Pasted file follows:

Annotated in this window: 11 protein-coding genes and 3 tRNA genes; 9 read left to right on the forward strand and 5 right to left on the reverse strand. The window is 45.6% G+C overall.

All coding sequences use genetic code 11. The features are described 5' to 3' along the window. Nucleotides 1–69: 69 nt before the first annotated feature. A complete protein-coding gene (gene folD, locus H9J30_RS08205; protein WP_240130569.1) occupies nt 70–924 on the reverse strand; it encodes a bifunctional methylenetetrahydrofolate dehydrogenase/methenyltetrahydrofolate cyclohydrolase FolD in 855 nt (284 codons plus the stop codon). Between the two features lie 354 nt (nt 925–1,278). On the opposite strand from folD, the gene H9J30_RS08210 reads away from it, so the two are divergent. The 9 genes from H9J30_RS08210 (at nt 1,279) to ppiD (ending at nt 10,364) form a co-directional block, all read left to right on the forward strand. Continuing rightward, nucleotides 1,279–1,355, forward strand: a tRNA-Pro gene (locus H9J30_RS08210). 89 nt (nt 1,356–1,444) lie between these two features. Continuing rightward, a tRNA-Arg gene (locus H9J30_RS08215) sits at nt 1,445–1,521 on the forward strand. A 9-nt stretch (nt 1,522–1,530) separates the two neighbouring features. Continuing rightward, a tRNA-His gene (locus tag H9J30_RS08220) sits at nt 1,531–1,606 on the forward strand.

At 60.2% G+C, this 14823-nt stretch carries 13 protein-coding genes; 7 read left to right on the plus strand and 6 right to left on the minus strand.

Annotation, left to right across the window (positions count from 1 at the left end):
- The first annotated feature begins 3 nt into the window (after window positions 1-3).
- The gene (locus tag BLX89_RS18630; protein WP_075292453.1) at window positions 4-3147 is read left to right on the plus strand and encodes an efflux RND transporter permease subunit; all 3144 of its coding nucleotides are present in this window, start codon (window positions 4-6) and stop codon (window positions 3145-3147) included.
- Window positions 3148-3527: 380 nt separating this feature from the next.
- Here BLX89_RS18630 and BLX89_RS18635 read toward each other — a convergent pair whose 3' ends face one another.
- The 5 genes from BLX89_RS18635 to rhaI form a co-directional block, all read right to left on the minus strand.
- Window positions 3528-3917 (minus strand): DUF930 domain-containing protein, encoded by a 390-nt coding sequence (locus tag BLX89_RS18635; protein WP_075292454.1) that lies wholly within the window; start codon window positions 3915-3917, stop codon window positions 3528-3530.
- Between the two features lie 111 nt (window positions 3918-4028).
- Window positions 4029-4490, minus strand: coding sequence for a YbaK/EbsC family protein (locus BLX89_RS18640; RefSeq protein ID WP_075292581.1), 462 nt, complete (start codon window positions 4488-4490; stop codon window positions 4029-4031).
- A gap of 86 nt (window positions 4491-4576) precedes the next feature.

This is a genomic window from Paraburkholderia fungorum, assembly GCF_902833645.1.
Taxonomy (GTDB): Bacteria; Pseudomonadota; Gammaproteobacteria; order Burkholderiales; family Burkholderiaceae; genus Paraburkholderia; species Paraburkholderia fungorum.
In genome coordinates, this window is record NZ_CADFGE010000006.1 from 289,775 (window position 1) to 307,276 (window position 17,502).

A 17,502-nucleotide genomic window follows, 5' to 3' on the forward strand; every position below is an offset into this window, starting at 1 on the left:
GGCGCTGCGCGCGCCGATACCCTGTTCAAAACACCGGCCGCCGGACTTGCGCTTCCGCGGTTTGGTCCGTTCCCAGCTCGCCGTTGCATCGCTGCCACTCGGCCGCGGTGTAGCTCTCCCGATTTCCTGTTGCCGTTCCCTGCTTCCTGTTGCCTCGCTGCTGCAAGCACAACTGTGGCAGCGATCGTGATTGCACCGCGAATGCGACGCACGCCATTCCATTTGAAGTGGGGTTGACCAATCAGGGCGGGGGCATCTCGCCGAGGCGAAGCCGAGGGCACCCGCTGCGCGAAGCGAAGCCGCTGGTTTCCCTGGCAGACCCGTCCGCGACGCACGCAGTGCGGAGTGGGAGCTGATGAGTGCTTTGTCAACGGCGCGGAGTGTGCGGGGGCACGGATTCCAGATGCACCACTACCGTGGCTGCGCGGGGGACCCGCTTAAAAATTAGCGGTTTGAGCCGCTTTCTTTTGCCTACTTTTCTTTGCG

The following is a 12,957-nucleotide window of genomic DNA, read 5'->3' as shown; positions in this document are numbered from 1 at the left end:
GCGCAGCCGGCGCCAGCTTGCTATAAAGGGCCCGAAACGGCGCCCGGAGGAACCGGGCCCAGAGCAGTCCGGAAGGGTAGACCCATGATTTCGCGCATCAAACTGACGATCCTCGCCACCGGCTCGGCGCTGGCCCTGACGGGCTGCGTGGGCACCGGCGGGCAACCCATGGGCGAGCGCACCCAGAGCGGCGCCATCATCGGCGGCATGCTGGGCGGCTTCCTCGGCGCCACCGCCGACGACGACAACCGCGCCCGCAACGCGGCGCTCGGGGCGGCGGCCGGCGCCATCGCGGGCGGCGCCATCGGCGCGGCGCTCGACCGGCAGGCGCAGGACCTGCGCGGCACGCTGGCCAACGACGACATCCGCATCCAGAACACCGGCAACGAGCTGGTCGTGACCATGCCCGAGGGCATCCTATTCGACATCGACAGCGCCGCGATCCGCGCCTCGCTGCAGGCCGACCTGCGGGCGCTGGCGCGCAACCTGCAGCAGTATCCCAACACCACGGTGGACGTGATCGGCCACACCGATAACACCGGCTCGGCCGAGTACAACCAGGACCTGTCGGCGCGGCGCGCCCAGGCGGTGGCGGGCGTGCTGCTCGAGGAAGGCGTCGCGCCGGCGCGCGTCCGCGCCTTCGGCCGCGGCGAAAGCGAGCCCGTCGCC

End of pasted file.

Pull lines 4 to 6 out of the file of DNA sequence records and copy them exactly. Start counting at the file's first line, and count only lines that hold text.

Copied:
Annotation, left to right across the window (positions count from 1 at the left end):
- The first annotated feature begins 3 nt into the window (after window positions 1-3).
- The gene (locus tag BLX89_RS18630; protein WP_075292453.1) at window positions 4-3147 is read left to right on the plus strand and encodes an efflux RND transporter permease subunit; all 3144 of its coding nucleotides are present in this window, start codon (window positions 4-6) and stop codon (window positions 3145-3147) included.